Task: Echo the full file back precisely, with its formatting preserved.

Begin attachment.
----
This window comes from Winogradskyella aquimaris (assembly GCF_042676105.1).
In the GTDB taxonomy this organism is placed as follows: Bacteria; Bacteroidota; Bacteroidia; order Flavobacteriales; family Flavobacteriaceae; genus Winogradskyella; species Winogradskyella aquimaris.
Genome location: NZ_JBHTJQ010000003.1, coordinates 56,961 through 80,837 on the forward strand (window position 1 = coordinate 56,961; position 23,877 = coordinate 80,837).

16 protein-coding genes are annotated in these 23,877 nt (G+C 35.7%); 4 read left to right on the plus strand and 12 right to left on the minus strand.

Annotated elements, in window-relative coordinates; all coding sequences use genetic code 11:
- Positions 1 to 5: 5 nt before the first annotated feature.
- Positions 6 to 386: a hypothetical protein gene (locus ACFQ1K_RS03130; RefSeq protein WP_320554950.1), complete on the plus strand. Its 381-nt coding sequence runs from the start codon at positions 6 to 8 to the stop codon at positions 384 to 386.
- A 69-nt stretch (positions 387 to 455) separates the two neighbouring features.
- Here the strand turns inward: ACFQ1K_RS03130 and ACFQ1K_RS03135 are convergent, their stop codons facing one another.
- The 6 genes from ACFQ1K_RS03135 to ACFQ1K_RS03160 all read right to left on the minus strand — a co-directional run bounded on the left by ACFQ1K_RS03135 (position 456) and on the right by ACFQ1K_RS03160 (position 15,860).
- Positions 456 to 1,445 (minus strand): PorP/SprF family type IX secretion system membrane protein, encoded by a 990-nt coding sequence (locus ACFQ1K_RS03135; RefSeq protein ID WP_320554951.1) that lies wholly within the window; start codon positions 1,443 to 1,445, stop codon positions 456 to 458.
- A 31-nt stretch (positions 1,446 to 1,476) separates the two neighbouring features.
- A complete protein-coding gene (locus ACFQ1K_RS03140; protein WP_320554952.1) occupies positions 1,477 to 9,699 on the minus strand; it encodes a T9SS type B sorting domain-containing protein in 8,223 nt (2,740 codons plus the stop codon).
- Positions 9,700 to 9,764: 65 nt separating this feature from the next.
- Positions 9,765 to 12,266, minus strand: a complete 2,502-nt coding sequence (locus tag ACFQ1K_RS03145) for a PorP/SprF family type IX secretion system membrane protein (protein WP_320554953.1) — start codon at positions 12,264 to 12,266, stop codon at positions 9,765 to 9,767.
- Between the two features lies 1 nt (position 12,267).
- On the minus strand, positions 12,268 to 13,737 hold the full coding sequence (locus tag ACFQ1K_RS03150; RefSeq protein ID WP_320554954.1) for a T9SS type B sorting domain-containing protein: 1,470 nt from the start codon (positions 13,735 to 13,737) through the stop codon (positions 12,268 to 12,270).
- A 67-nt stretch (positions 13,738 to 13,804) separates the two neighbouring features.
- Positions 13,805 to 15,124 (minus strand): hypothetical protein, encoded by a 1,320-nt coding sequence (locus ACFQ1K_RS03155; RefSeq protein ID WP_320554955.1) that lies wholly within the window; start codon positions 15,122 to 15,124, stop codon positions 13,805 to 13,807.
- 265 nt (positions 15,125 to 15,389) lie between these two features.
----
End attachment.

This window comes from Winogradskyella aquimaris (assembly GCF_042676105.1).
In the GTDB taxonomy this organism is placed as follows: Bacteria; Bacteroidota; Bacteroidia; order Flavobacteriales; family Flavobacteriaceae; genus Winogradskyella; species Winogradskyella aquimaris.
Genome location: NZ_JBHTJQ010000003.1, coordinates 56,961 through 80,837 on the forward strand (window position 1 = coordinate 56,961; position 23,877 = coordinate 80,837).

16 protein-coding genes are annotated in these 23,877 nt (G+C 35.7%); 4 read left to right on the plus strand and 12 right to left on the minus strand.

Annotated elements, in window-relative coordinates; all coding sequences use genetic code 11:
- Positions 1 to 5: 5 nt before the first annotated feature.
- Positions 6 to 386: a hypothetical protein gene (locus ACFQ1K_RS03130; RefSeq protein WP_320554950.1), complete on the plus strand. Its 381-nt coding sequence runs from the start codon at positions 6 to 8 to the stop codon at positions 384 to 386.
- A 69-nt stretch (positions 387 to 455) separates the two neighbouring features.
- Here the strand turns inward: ACFQ1K_RS03130 and ACFQ1K_RS03135 are convergent, their stop codons facing one another.
- The 6 genes from ACFQ1K_RS03135 to ACFQ1K_RS03160 all read right to left on the minus strand — a co-directional run bounded on the left by ACFQ1K_RS03135 (position 456) and on the right by ACFQ1K_RS03160 (position 15,860).
- Positions 456 to 1,445 (minus strand): PorP/SprF family type IX secretion system membrane protein, encoded by a 990-nt coding sequence (locus ACFQ1K_RS03135; RefSeq protein ID WP_320554951.1) that lies wholly within the window; start codon positions 1,443 to 1,445, stop codon positions 456 to 458.
- A 31-nt stretch (positions 1,446 to 1,476) separates the two neighbouring features.
- A complete protein-coding gene (locus ACFQ1K_RS03140; protein WP_320554952.1) occupies positions 1,477 to 9,699 on the minus strand; it encodes a T9SS type B sorting domain-containing protein in 8,223 nt (2,740 codons plus the stop codon).
- Positions 9,700 to 9,764: 65 nt separating this feature from the next.
- Positions 9,765 to 12,266, minus strand: a complete 2,502-nt coding sequence (locus tag ACFQ1K_RS03145) for a PorP/SprF family type IX secretion system membrane protein (protein WP_320554953.1) — start codon at positions 12,264 to 12,266, stop codon at positions 9,765 to 9,767.
- Between the two features lies 1 nt (position 12,267).
- On the minus strand, positions 12,268 to 13,737 hold the full coding sequence (locus tag ACFQ1K_RS03150; RefSeq protein ID WP_320554954.1) for a T9SS type B sorting domain-containing protein: 1,470 nt from the start codon (positions 13,735 to 13,737) through the stop codon (positions 12,268 to 12,270).
- A 67-nt stretch (positions 13,738 to 13,804) separates the two neighbouring features.
- Positions 13,805 to 15,124 (minus strand): hypothetical protein, encoded by a 1,320-nt coding sequence (locus ACFQ1K_RS03155; RefSeq protein ID WP_320554955.1) that lies wholly within the window; start codon positions 15,122 to 15,124, stop codon positions 13,805 to 13,807.
- 265 nt (positions 15,125 to 15,389) lie between these two features.